SM: I wrote the article to outline the impact that exploration has had on the graphite industry. I mean, if you look at before 2011, there were hardly any projects. New exploration caused the graphite industry to look at itself in detail, including the quality of resources being mined, how long present resources will last and whether mines are fit for existing and developing markets in 2013 — it’s the creation of competition that’s done that. I think another key benefit is that without that competition there never, ever would have been the same intensity of exploration.
So now, in effect, existing producers that are looking to expand their resources have a good amount of projects to pick from. They’re in a perfect position — just look at all the projects, all the publicly available data and choose their next resource. That’s a huge zero-cost benefit to the industry, and that’s really what’s happened in Canada.
GIN: One of the other benefits you mentioned in the article is that there has been more openness about pricing; however, I’ve noticed it’s still not always easy to find prices for graphite. Do you see even more openness coming in the future?
SM: The way graphite is priced and how it’s traded have been put it in the spotlight because you have a lot of new entrants coming in who are inexperienced in the graphite trade, versus people who are very experienced. Generally, people in graphite have long careers in the industry, so you’ve got two ends of the scale.
I don’t think a specialist product like natural graphite will be traded on an exchange like some other commodities, but I do think there is a need for a responsible, robust price and data collection system for the industry. That is what we are doing with Industrial Minerals Data (www.indmin.com/GraphiteAnalysis).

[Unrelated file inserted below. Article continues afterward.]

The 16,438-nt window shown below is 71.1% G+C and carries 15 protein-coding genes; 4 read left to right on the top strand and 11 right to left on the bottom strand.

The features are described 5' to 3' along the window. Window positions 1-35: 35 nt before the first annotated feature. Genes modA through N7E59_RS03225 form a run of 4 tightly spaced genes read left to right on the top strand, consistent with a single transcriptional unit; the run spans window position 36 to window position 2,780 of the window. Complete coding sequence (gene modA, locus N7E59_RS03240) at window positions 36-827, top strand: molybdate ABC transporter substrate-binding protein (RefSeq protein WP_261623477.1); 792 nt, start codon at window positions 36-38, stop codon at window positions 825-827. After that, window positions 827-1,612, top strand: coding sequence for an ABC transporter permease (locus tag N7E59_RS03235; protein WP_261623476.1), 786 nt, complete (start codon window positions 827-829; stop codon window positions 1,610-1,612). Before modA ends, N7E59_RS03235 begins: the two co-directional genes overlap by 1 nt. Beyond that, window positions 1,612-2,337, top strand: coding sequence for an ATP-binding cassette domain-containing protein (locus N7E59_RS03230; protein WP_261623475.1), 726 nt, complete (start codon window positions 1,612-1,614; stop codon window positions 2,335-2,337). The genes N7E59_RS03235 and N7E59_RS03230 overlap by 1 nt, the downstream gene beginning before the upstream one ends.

GIN: Even as all these positive things are happening, many graphite juniors ultimately will not survive. When everything is said and done, will it be the companies operating prior to 2011 who come out on top once again?
SM: It’s a difficult time for a lot of companies, especially with funding, and that’s happening across the world, not just in Canada. The ones that have done the bulk of the work and the ones that you continually hear about are also the companies that the industry is looking at.
GIN: To finish up, I’d like to ask you about prices. When we spoke in June you said you expected flake graphite prices to remain stagnant for the rest of 2013. Did that prediction end up coming true?
SM: They’ve pretty much remained flat and inactive except for a slight fall in September. In June, the 80-mesh large flake was at a midpoint of $1,350 per tonne. Then in September it dropped a bit, so it was $1,275 per tonne.
GIN: What do you think investors can expect heading into 2014?
SM: Good question. We’ve had a year of inactivity, and the last time we had a year of inactivity and uncertainty was 2009. What happened a year later was a huge price spike because demand rebounded and producers could not react in time. Now, I don’t think that’s going to happen this time because the supply side is wiser. But if prices start rising, which we do expect at some point in 2014, we think probably that will happen in the second quarter, when more buying starts happening.
I also think that should demand rebound, supply shortages will be more acute with large-flake graphite.
Securities Disclosure: I, Charlotte McLeod, hold no direct investment interest in any company mentioned in this article.